The time is actually stopped a couple of nano-seconds before the gun is back in the holster.

Reaction time is just what it says... It is how long it takes to REACT to the threat... AVERAGE reaction time of the AVERAGE person is, in fact, about 2 seconds!!!!!!!!!

We have no idea from what stance, or what kind of holster, or where he was wearing the hoster, Agent Jelly Bryce was drawing from...

However, credit where credit is due... Agent Bryce is a perfect example of how a well-practiced draw-and-shoot can catch a BG unawares. 10 BG's are dead because of his excellent ability to draw and place his shot in a professional, deliberate and un-hesitating manner... Hence he lives... the BG doesn't... :D

(See my earlier posts, this subject)

If you want to test this... stand beside your friend who is at the ready and pointing his gun at the target...

Then you stand where he can see you, slighlty closer to the target than your friend. Then you draw, deliberately, not too fast, and put a round in the target... Your gun will very likely go off first...

This will ONLY serve to show you that his reaction time is not as fast as you think it is... and remember... HE WAS READY FOR YOU.

The more practiced you get... the more pronouced the differential will be... remember, also, he will begin to see your "tells".

DO NOT READ ANYTHING ELSE INTO THIS EXPERIMENT
JUST TAKE IT FOR WHAT IT'S WORTH... A DEMO OF REACTION TIME AND NOTHING MORE!!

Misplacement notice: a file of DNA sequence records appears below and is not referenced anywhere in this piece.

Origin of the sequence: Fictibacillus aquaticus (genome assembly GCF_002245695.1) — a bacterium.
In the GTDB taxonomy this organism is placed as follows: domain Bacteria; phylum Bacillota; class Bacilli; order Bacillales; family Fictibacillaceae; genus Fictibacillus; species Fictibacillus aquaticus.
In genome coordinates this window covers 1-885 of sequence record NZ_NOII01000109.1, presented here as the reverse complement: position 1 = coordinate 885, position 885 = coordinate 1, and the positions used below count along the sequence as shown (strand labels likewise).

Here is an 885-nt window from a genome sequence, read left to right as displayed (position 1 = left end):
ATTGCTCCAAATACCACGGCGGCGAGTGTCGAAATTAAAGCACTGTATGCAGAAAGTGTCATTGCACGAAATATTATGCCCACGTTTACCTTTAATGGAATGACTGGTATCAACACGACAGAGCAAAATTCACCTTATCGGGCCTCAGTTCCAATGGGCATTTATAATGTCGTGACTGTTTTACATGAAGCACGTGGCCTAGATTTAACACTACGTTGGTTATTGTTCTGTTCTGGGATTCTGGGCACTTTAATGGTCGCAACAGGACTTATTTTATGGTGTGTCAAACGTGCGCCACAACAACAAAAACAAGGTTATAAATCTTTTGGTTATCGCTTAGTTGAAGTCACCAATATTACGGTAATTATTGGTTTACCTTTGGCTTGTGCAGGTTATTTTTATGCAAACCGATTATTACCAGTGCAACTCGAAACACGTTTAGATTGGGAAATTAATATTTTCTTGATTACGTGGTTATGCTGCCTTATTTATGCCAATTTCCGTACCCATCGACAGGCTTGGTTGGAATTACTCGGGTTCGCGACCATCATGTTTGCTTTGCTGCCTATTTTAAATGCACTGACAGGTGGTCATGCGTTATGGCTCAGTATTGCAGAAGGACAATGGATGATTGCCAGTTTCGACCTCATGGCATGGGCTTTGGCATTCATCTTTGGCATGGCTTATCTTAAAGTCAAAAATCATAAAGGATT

:)

Hard Ball
January 30, 2006, 05:20 PM
"We have no idea from what stance, or what kind of holster, or where he was wearing the hoster, Agent Jelly Bryce was drawing from.."

Actually we do. It was documented in thea November 1945 issue of LIFE magazine and timed by high speed electronic flash photography.

The stance wasd a forward crouch,
The holster was a Tom Threepersons open top forward rake design worn on the belt on the strong side.
THe pistol was an N frame .357 Magnum revolver.
THe target was man sized,

Double Naught Spy
January 30, 2006, 10:28 PM
I'm not talking about a BG who has already drawn down on you... Much less TWO BG's... Duh!

Oh I get it. You are going to quick draw first on the "bad" guys who don't have out guns, or don't have out other weapons that would readily justify to witnesses the reason for your draw? Witness accounts will portray you as the gun happy bad guy. I like the preventative tactic, but it may be a hard sell. I have trained several places and nobody suggests drawing down on folks who aren't showing weapons or blatantly overt signs of being about to do you harm.